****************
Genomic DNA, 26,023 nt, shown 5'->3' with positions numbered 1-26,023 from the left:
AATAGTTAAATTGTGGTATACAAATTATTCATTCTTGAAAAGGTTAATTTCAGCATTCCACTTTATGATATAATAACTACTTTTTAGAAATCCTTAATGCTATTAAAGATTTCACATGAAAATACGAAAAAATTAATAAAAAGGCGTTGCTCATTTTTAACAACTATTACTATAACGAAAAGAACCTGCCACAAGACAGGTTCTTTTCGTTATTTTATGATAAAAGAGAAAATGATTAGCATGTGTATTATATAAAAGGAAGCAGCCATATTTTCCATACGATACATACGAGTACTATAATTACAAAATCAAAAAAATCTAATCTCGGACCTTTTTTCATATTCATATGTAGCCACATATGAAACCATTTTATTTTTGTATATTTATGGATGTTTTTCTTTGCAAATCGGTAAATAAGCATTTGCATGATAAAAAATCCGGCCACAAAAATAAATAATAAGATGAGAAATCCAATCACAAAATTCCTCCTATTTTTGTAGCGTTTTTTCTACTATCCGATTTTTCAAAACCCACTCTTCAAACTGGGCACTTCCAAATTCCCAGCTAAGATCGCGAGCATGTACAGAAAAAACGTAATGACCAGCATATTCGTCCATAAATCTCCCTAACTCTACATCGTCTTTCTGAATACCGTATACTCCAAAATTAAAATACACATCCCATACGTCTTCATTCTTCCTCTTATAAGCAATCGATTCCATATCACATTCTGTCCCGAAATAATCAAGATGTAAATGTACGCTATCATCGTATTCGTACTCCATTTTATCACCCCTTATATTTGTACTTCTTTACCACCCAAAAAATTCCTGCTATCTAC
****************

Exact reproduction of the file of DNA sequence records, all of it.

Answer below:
Genomic DNA, 26,023 nt, shown 5'->3' with positions numbered 1-26,023 from the left:
AATAGTTAAATTGTGGTATACAAATTATTCATTCTTGAAAAGGTTAATTTCAGCATTCCACTTTATGATATAATAACTACTTTTTAGAAATCCTTAATGCTATTAAAGATTTCACATGAAAATACGAAAAAATTAATAAAAAGGCGTTGCTCATTTTTAACAACTATTACTATAACGAAAAGAACCTGCCACAAGACAGGTTCTTTTCGTTATTTTATGATAAAAGAGAAAATGATTAGCATGTGTATTATATAAAAGGAAGCAGCCATATTTTCCATACGATACATACGAGTACTATAATTACAAAATCAAAAAAATCTAATCTCGGACCTTTTTTCATATTCATATGTAGCCACATATGAAACCATTTTATTTTTGTATATTTATGGATGTTTTTCTTTGCAAATCGGTAAATAAGCATTTGCATGATAAAAAATCCGGCCACAAAAATAAATAATAAGATGAGAAATCCAATCACAAAATTCCTCCTATTTTTGTAGCGTTTTTTCTACTATCCGATTTTTCAAAACCCACTCTTCAAACTGGGCACTTCCAAATTCCCAGCTAAGATCGCGAGCATGTACAGAAAAAACGTAATGACCAGCATATTCGTCCATAAATCTCCCTAACTCTACATCGTCTTTCTGAATACCGTATACTCCAAAATTAAAATACACATCCCATACGTCTTCATTCTTCCTCTTATAAGCAATCGATTCCATATCACATTCTGTCCCGAAATAATCAAGATGTAAATGTACGCTATCATCGTATTCGTACTCCATTTTATCACCCCTTATATTTGTACTTCTTTACCACCCAAAAAATTCCTGCTATCTAC